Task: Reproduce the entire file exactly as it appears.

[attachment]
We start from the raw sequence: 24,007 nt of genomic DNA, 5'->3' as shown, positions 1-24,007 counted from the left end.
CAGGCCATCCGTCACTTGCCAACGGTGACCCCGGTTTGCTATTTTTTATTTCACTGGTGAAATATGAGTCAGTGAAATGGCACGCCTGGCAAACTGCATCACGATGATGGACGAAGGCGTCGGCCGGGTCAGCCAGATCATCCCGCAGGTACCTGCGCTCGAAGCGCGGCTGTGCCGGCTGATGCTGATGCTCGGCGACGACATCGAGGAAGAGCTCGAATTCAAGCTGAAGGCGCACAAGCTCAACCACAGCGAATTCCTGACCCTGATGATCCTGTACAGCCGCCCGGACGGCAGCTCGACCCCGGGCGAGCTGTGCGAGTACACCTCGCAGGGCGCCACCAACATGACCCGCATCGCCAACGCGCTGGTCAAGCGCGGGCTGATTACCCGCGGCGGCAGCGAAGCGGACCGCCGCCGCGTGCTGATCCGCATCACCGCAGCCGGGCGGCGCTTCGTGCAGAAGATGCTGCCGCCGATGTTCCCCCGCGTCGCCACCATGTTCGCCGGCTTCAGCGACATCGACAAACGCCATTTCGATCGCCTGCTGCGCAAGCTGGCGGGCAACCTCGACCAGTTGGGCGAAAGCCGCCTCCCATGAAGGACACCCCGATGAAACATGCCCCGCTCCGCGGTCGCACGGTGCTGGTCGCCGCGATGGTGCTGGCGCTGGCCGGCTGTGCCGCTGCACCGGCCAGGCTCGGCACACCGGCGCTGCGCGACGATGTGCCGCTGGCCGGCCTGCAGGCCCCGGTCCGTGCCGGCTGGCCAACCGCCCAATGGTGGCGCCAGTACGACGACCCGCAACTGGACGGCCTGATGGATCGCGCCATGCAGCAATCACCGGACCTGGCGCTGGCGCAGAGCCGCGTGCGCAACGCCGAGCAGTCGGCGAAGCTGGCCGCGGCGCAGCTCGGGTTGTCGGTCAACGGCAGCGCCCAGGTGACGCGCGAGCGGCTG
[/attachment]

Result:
We start from the raw sequence: 24,007 nt of genomic DNA, 5'->3' as shown, positions 1-24,007 counted from the left end.
CAGGCCATCCGTCACTTGCCAACGGTGACCCCGGTTTGCTATTTTTTATTTCACTGGTGAAATATGAGTCAGTGAAATGGCACGCCTGGCAAACTGCATCACGATGATGGACGAAGGCGTCGGCCGGGTCAGCCAGATCATCCCGCAGGTACCTGCGCTCGAAGCGCGGCTGTGCCGGCTGATGCTGATGCTCGGCGACGACATCGAGGAAGAGCTCGAATTCAAGCTGAAGGCGCACAAGCTCAACCACAGCGAATTCCTGACCCTGATGATCCTGTACAGCCGCCCGGACGGCAGCTCGACCCCGGGCGAGCTGTGCGAGTACACCTCGCAGGGCGCCACCAACATGACCCGCATCGCCAACGCGCTGGTCAAGCGCGGGCTGATTACCCGCGGCGGCAGCGAAGCGGACCGCCGCCGCGTGCTGATCCGCATCACCGCAGCCGGGCGGCGCTTCGTGCAGAAGATGCTGCCGCCGATGTTCCCCCGCGTCGCCACCATGTTCGCCGGCTTCAGCGACATCGACAAACGCCATTTCGATCGCCTGCTGCGCAAGCTGGCGGGCAACCTCGACCAGTTGGGCGAAAGCCGCCTCCCATGAAGGACACCCCGATGAAACATGCCCCGCTCCGCGGTCGCACGGTGCTGGTCGCCGCGATGGTGCTGGCGCTGGCCGGCTGTGCCGCTGCACCGGCCAGGCTCGGCACACCGGCGCTGCGCGACGATGTGCCGCTGGCCGGCCTGCAGGCCCCGGTCCGTGCCGGCTGGCCAACCGCCCAATGGTGGCGCCAGTACGACGACCCGCAACTGGACGGCCTGATGGATCGCGCCATGCAGCAATCACCGGACCTGGCGCTGGCGCAGAGCCGCGTGCGCAACGCCGAGCAGTCGGCGAAGCTGGCCGCGGCGCAGCTCGGGTTGTCGGTCAACGGCAGCGCCCAGGTGACGCGCGAGCGGCTG